If you notice a goalie struggling with a particular shot, do a few more reps until he/she gets comfortable making that save.
Throughout the entire warmup, the goalie needs to yell “SHOT” during each shot. This will get him in the habit of being loud and communicating to the defense.
If the goalie is gassed after this warmup, it indicates that they’re not in good shape and you should incorporate fitness drills into your practice and/or ensure they’re following a lacrosse goalie workout program to get them into shape.
After this warmup you should have a sweat going but should not be tired. Have the goalie grab some water and rest a little before the game starts.
Part of the perfect lacrosse goalie warmup not only gets his body ready, but also his mind.
We want the goalie’s confidence to be build during the warmup and be extremely high during the game.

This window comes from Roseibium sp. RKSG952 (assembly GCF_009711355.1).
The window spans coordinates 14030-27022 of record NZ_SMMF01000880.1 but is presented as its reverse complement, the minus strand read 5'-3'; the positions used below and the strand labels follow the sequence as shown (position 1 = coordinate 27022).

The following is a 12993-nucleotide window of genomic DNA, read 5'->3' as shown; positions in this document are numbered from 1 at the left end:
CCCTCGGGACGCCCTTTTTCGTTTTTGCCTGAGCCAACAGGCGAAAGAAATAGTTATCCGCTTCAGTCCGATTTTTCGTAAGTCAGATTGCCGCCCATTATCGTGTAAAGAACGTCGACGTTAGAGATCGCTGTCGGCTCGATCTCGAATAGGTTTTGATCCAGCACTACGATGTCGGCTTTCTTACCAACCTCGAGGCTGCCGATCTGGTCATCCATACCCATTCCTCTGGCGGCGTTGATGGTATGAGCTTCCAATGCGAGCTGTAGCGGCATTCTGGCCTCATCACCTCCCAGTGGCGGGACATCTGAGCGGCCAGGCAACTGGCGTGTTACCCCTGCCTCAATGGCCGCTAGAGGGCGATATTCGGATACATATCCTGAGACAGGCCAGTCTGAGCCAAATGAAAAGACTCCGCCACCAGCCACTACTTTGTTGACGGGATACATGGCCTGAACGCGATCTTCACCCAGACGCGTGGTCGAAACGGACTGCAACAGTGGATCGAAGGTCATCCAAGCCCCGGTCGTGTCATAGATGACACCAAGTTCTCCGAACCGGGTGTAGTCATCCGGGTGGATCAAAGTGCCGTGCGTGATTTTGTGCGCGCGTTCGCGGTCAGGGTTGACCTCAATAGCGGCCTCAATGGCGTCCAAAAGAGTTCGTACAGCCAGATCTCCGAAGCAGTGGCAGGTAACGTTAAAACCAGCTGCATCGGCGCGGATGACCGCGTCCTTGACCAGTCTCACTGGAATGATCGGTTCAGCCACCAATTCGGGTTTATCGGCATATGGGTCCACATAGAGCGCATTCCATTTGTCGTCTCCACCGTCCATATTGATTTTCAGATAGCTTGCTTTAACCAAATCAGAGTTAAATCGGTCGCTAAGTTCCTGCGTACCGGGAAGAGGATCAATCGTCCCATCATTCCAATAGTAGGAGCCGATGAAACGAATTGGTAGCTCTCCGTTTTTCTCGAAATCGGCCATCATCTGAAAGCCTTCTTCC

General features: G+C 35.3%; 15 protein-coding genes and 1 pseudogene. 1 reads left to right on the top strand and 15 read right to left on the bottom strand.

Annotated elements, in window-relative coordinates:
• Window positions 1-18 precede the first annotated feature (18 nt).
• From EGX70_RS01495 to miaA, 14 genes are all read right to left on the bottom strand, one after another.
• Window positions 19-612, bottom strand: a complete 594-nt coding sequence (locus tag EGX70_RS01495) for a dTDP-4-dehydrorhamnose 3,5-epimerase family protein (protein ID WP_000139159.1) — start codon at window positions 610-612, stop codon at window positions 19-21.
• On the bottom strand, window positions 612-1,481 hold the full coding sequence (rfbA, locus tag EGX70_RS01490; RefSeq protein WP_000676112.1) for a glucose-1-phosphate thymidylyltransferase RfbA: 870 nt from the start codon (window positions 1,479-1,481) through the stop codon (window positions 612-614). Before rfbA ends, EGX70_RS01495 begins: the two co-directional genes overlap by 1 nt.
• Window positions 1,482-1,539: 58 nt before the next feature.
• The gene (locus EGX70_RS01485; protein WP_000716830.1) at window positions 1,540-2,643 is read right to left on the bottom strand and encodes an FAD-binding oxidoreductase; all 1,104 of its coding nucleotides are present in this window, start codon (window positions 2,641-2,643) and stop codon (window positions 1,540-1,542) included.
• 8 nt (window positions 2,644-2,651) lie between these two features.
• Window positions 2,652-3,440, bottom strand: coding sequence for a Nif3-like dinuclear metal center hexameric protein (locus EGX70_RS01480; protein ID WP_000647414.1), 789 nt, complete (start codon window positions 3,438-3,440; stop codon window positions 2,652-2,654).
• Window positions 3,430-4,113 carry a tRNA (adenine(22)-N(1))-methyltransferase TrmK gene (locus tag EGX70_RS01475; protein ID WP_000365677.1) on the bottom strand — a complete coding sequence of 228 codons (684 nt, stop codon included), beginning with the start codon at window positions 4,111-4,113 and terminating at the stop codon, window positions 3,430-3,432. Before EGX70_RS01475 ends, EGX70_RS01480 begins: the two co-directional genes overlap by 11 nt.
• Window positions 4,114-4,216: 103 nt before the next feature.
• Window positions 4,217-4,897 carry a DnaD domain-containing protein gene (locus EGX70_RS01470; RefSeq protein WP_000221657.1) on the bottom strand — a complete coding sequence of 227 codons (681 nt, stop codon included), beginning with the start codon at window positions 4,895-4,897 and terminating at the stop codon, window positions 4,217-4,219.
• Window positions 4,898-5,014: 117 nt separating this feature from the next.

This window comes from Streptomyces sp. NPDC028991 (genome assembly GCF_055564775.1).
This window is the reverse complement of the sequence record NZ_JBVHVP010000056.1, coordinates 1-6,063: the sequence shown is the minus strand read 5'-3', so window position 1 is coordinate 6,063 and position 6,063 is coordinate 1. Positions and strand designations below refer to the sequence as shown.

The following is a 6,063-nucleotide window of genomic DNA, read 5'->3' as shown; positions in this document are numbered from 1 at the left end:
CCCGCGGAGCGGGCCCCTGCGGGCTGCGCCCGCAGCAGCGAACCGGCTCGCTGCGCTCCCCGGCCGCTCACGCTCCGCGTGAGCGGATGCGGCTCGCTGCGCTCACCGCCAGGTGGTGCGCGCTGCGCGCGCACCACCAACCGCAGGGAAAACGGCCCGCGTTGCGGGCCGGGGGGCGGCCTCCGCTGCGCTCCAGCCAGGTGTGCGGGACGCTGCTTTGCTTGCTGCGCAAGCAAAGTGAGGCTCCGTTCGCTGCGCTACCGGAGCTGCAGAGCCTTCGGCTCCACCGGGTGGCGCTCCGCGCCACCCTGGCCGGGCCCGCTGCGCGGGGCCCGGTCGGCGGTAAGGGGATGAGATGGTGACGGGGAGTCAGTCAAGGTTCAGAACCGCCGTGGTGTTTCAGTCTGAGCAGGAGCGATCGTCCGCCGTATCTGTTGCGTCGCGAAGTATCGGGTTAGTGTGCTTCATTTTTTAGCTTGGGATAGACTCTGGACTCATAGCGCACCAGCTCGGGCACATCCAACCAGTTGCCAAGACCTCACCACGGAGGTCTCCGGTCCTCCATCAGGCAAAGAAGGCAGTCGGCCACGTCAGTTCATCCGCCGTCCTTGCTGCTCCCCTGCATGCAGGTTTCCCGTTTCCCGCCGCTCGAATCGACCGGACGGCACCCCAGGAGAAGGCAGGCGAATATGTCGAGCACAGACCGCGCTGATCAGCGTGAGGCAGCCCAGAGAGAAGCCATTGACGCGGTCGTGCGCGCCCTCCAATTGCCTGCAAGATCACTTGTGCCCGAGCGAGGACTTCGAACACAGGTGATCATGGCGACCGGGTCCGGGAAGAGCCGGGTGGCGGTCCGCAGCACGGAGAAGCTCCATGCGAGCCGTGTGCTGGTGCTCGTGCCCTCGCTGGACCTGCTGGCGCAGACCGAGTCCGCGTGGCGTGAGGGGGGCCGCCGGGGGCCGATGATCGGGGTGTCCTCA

During the warmup, I’ll be providing encouragement to the goalie to get his confidence going and also reinforce proper save position that I’m seeing. Here things I’ll say during the warmup:
- Great save Matt!
- Nice step Matt!
- Good Matt! Way to move your feet!
- Nice save Matt! Good quick hands.
- Looking good today Matt!
Use his name and the tone of your voice should be extremely excited. This will help build his/her confidence.
Even the best goalie in the world still gets scored on. So if a few shots go in during the warmup, it’s ok. Reinsure the goalie saying things like “No problem, that was a tough shot” and providing some feedback.
It happens to all goalies at some point in their lacrosse career.